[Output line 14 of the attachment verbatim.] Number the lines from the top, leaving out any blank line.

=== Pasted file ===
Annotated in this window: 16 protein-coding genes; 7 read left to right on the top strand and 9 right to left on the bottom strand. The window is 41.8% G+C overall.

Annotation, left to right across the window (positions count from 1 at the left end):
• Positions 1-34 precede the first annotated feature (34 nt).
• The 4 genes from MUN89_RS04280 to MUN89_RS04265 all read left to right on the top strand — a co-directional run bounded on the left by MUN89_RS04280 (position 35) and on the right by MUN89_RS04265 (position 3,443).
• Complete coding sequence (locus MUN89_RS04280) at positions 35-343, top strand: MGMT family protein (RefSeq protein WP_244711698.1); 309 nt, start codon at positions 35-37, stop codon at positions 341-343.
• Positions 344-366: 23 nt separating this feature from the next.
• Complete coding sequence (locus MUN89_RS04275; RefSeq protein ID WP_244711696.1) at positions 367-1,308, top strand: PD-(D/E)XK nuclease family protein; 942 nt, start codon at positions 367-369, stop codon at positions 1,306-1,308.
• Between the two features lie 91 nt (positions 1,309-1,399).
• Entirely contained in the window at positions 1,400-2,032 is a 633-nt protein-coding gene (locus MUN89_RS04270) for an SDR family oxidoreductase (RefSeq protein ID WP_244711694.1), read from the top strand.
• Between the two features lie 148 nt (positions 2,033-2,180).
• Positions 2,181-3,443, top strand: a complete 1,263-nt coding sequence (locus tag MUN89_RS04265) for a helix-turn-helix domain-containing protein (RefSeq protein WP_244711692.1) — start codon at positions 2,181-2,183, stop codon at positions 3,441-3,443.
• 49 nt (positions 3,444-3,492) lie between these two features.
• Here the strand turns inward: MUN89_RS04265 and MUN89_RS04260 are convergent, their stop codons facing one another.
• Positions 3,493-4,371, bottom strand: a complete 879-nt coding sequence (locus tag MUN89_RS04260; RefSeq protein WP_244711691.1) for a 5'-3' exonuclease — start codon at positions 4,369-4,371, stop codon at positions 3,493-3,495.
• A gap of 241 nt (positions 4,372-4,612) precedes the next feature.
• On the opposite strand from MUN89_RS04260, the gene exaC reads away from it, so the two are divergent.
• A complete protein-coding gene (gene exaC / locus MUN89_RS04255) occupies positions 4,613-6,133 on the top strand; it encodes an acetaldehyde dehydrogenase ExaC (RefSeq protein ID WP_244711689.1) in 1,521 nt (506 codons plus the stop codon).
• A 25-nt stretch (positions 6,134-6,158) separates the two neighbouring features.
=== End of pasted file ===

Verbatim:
• Positions 3,493-4,371, bottom strand: a complete 879-nt coding sequence (locus tag MUN89_RS04260; RefSeq protein WP_244711691.1) for a 5'-3' exonuclease — start codon at positions 4,369-4,371, stop codon at positions 3,493-3,495.